As supreme commander of the U.S. Occupation of Japan, Gen. Douglas MacArthur had his share of faults. His temper rattled members of his staff and an open disdain for authority enraged his boss, President Harry S. Truman.

But if the rooms and offices in Japan where MacArthur sequestered himself offer any insight into his character, neither sloth nor material excess have a place on the list of his shortcomings.

Meticulously preserved, the Yokohama hotel suite where MacArthur spent the first days of the 1945-52 Occupation and the Tokyo offices where he established his General Headquarters are Spartan in their simplicity, clearly indicating the no-nonsense, workaholic nature of their former tenant. That’s hardly surprising: With a new constitution to draft and political tensions coming to a head in Korea, the general would have had little time for frivolity.

Perhaps most symbolic of MacArthur’s distinctive management style is the wooden desk that dominates his sixth-floor office in the Dai-Ichi Mutual Life Insurance Building. Dai-Ichi Mutual was commandeered by GHQ during the span of the Occupation and returned to the company at its conclusion.

The desk, taken over from former company President Taizo Ishizaka, was MacArthur’s main workstation. Here he penned important speeches and inspected some of the defining documents of the Occupation. And yet, visitors are surprised to learn, there aren’t even any drawers.

“MacArthur didn’t need any,” said Dai-Ichi spokesman Atsushi Yatsuki, gesturing at the desktop, whose cracking lacquer surface still bears the circular stain of a water glass or coffee cup. “He was a man who made quick decisions, not the type to pull reports out of his bureau for lengthy consideration.”

MacArthur’s first base in Japan was Yokohama. He flew onto a landing strip in Atsugi, Kanagawa Prefecture, on Aug. 30, 1945, brushing aside warnings that die-hard kamikaze living in the area might attack his C-54 airplane in defiance of Japan’s surrender. Puffing on his trademark corncob pipe, the commander strode from the plane onto the sweltering tarmac and glanced around briefly before rumbling off in an ancient American Lincoln to Yokohama’s Hotel New Grand — one of the few structures in the port town that had survived America’s bombing raids.

At only 64 sq. meters, Suite 316 was humble as chief-executive abodes go. The main features of the living room were a writing desk, a vanity table and two mirrors. There was an adjoining bedroom and toilet. That was pretty much it.

Yet as unassuming as Suite 316 was, history was made there. During his two- or three-night stay, MacArthur went through drafts of his address marking Japan’s official surrender on Sept. 2, the speech that set the tone for the early years of the Occupation.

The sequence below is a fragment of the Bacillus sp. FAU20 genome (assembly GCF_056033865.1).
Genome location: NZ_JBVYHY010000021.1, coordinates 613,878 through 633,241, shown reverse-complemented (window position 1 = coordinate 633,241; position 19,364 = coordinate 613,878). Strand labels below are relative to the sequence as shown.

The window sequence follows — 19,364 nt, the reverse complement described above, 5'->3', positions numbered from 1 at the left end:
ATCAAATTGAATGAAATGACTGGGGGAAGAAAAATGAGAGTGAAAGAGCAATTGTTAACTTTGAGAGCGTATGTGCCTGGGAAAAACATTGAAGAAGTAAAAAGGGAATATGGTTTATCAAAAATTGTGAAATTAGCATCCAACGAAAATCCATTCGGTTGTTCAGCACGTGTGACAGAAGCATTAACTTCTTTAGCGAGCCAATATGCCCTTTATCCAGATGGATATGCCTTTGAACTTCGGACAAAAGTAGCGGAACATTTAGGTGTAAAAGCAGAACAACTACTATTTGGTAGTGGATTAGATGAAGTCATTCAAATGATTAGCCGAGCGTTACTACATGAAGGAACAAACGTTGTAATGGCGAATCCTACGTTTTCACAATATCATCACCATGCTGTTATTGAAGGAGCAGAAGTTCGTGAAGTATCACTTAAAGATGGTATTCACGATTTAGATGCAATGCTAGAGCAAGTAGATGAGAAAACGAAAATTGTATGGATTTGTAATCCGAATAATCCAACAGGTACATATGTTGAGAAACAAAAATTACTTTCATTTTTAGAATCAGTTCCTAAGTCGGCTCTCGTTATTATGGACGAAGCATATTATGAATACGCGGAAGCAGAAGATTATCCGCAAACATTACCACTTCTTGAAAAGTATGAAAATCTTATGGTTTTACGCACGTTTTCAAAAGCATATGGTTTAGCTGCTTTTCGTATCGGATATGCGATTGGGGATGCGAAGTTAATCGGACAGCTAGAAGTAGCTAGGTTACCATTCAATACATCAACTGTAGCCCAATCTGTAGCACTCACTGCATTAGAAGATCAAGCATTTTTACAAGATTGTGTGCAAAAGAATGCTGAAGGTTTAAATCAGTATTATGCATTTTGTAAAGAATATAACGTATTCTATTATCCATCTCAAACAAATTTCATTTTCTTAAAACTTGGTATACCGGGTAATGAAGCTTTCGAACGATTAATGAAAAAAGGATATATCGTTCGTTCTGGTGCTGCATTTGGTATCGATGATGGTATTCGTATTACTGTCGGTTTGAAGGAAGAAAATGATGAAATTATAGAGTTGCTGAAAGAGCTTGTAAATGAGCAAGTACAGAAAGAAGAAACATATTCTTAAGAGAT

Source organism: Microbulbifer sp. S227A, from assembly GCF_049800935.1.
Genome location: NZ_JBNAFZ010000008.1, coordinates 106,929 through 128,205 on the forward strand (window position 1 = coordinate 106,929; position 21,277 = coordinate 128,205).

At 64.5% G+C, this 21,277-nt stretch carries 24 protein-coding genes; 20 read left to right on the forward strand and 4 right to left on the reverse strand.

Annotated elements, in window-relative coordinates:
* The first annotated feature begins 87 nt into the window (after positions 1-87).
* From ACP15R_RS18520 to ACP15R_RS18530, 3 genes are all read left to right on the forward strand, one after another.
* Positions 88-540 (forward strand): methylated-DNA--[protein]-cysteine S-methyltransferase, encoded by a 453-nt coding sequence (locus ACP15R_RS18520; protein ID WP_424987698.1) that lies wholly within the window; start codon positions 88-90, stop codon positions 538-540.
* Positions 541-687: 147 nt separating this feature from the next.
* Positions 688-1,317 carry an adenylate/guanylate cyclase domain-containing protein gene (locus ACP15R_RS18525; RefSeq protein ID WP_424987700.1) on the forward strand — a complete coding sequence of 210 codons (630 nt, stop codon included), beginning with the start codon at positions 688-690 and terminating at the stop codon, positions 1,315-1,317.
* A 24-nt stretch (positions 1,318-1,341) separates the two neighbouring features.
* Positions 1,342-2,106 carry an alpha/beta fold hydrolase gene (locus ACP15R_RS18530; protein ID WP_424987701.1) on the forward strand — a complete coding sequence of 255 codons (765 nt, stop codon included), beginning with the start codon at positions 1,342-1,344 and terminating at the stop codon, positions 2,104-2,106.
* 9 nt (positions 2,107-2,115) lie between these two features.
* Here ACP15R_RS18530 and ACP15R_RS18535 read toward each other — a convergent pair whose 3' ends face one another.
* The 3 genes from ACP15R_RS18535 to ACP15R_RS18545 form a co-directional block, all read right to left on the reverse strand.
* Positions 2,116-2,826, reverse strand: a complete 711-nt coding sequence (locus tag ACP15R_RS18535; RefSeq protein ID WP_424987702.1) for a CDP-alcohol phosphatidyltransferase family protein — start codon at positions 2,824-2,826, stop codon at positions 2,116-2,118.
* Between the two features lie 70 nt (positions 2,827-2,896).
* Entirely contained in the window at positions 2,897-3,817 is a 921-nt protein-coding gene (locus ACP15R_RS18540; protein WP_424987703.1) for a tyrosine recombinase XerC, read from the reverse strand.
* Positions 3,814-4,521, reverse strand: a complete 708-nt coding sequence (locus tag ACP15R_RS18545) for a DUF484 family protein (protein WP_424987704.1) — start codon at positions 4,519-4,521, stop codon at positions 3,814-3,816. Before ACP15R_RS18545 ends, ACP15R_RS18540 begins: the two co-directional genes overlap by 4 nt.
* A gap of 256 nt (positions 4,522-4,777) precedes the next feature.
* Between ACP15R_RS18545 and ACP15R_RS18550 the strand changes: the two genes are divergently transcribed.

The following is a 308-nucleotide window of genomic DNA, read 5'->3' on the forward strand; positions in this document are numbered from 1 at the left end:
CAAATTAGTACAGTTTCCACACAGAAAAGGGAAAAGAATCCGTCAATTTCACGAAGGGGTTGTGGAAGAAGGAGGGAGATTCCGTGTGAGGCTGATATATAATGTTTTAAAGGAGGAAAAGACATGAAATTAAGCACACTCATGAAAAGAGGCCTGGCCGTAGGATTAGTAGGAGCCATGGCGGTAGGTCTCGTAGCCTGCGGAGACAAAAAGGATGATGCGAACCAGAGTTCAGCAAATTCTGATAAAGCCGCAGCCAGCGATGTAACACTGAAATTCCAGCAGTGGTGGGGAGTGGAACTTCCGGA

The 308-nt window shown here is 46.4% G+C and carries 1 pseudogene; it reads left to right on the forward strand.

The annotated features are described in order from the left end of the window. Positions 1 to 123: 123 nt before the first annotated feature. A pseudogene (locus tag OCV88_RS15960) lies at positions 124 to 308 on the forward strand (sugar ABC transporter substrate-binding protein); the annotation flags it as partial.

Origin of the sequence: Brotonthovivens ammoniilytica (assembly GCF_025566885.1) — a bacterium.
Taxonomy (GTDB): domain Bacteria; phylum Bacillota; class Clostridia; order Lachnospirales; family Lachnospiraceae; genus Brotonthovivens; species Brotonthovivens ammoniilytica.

There was constant concern about MacArthur’s safety at the hotel. In his memoir, “Reminiscences,” the general describes a military secretary on one occasion worrying aloud whether a steak served to MacArthur in the dining room may have been poisoned. “No one can live forever” was his breezy response. Despite the general’s outward calm, however, hotel records note that he arrived at the hotel armed with a pistol as precaution against attack.

After wrapping up the proceedings of Japan’s surrender, MacArthur moved into the U.S. Ambassador’s Residence, located behind the embassy in Akasaka in Tokyo’s Minato Ward, which had been vacant during much of the war. MacArthur was soon joined by his wife, Jean, and son, Arthur. “We’ll do simply here,” he told Jean. “This isn’t a time for splendor.” His main aesthetic flourish was to order much of the house’s interior painted Army green.

Having dispatched with decor, MacArthur plunged into a routine: Wake up at 7, say morning prayers, eat breakfast, read incoming wires, start work at GHQ at 10:30 a.m., lunch, nap, keep on working — sometimes as late as 1 a.m. He barely ever left Tokyo.

MacArthur ran GHQ like a military headquarters, placing each official in a strict channel of command. Of course, his word was law.

“I was scared to death of him,” recalled Beate Sirota Gordon, 78, in a recent interview. As a young woman, Gordon was employed at GHQ to write constitutional guidelines — including those for women’s suffrage.

Feisty enough to work in a bombed-out city during that turbulent period, Gordon was nevertheless spooked by the imperious MacArthur. “I always ducked when I saw him and tried to get behind a pillar so that he wouldn’t see me.”

The pillars that line the Dai-Ichi Building today, refurbished in 1995, look just like the ones that sheltered Gordon during the Occupation. The New Grand room in Yokohama is also largely unchanged, and history buffs can stay there for 60,000 yen a night, plus tax.

But nothing stays the same forever. The Army-green walls at MacArthur’s old home — now the residence of U.S. Ambassador Howard Baker — were long ago repainted in hues a bit more suited to decades of peace.

In a time of both misinformation and too much information, quality journalism is more crucial than ever.
By subscribing, you can help us get the story right.